Using generic job descriptions to find (and fire) organizational dead wood

One of the things my firm does is build - and fix – marketing and bizdev teams. This requires assessing current and future staff and, unfortunately, being somewhat merciless when it comes to ensuring they are the right people with the right skills to accomplish the set goals.

Here's (part of) my strategy:

1) Get generic job descriptions for their roles. These are readily available from the trade organizations or your peers in those industries.
2) Assess each line on the job description by the following criteria:
a) Do we need this? If no, cross it off. If yes, continue.
b) Do we, as an organization, value this? And recognize and reward when this is done well? If you answer 'no' to either of these, then this is a big issue. The employee will succeed in an demotivating vacuum. You need to fix this disconnect.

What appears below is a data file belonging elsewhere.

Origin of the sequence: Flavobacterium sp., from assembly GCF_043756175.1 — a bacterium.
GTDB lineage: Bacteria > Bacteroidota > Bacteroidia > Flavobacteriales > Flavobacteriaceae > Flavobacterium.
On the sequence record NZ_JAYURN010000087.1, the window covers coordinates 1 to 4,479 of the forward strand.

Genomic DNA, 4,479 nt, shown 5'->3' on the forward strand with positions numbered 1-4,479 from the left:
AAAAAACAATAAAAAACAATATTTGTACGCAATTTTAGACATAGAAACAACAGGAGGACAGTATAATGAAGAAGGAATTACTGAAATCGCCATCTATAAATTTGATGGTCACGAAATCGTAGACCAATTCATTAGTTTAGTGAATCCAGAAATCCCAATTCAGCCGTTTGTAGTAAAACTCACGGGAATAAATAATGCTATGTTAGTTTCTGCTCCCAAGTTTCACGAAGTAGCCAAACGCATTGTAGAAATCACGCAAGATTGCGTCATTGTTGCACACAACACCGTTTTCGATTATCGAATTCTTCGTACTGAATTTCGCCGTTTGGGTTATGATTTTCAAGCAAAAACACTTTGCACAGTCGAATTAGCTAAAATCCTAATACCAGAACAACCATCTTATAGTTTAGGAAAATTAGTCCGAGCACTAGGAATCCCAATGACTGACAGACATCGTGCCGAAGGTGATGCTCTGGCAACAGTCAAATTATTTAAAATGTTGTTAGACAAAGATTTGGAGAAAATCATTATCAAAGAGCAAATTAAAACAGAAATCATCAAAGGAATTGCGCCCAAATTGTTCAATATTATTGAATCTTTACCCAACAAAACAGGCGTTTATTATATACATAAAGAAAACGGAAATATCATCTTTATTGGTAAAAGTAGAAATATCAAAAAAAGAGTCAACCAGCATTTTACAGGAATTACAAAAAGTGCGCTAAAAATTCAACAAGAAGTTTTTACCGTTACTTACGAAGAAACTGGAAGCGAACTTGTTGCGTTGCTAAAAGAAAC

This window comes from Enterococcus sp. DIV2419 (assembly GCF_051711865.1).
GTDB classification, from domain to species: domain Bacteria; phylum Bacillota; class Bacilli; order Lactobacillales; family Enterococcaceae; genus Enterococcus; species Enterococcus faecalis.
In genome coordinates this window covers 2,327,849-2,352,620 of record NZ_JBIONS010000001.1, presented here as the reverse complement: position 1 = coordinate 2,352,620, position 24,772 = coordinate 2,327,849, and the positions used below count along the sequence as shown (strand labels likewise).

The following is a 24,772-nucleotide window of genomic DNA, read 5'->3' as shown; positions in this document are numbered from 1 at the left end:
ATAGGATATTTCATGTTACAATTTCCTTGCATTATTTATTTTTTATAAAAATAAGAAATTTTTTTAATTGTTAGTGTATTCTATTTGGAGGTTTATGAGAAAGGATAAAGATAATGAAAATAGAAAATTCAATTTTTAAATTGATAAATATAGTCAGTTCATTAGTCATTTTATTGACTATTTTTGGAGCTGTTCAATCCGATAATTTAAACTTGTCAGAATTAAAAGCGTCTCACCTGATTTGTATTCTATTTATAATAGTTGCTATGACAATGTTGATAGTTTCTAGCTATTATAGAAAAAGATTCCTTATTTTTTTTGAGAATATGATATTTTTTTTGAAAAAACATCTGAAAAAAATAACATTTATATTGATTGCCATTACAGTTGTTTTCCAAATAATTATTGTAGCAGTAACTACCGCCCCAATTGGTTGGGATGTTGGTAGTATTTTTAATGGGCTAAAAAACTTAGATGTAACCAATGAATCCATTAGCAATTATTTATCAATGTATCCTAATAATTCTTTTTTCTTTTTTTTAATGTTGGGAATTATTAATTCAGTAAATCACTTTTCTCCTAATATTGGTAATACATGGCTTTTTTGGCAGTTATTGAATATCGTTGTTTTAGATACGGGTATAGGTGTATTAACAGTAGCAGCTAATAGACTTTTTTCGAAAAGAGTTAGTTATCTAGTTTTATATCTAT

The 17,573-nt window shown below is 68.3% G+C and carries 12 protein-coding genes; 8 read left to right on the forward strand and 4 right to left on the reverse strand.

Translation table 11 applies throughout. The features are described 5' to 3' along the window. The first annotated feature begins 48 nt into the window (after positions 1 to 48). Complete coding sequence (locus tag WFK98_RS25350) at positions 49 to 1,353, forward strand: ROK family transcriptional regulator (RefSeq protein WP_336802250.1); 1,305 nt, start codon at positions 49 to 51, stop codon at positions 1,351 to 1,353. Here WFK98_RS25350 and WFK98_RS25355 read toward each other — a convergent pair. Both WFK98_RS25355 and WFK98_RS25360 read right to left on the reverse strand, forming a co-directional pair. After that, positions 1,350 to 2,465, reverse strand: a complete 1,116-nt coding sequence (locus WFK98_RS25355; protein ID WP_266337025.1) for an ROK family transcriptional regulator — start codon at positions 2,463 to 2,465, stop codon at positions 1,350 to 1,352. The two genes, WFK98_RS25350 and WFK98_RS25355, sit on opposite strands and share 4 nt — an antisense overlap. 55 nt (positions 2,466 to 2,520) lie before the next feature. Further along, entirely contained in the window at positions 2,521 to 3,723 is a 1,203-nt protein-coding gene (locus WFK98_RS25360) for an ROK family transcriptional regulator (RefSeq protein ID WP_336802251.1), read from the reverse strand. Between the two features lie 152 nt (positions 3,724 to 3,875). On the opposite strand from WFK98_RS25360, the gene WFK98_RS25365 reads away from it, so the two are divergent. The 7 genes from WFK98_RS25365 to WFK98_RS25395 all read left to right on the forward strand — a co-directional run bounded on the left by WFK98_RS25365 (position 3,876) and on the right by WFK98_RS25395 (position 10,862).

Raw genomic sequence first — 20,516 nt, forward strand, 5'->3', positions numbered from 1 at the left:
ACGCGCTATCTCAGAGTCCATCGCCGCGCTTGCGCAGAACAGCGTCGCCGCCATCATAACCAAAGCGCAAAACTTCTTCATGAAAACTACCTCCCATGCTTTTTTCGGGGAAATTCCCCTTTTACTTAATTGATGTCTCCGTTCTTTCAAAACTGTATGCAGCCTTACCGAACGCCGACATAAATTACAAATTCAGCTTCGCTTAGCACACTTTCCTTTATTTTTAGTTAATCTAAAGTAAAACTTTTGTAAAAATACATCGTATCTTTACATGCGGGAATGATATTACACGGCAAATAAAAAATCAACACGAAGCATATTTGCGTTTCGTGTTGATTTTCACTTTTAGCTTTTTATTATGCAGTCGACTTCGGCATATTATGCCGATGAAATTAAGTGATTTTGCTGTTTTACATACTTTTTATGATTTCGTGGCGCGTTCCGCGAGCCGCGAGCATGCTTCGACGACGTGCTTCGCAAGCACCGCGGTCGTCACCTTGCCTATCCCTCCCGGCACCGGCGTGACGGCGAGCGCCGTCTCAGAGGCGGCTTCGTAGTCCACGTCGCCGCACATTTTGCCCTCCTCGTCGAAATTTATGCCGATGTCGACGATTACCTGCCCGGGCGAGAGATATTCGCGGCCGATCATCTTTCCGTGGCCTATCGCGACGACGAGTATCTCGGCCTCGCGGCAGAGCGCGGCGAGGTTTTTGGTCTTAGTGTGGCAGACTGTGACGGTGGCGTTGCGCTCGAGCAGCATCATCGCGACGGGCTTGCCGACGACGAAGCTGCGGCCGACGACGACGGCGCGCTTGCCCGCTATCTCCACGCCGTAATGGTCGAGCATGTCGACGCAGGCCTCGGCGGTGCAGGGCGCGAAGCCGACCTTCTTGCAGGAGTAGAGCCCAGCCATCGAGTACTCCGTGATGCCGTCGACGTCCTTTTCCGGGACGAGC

c) Does the person currently do this? If yes, stop.
d) If they are not doing this, are they doing something more valuable? If yes, stop. (But who*, then, can do this?)
e) If they are not doing this and not doing anything more valuable, could they (with reasonable training OK) accomplish this? If no, then see the parens in the title.

Clearly generic job descriptions are only a starting point for these efforts. No organization is exactly like any other. I get that. But the positions within your structure should be benchmarked by some outside standard. Also, when employees compare compensation, this is where they will look. So, at least, you have some common language for your discussions.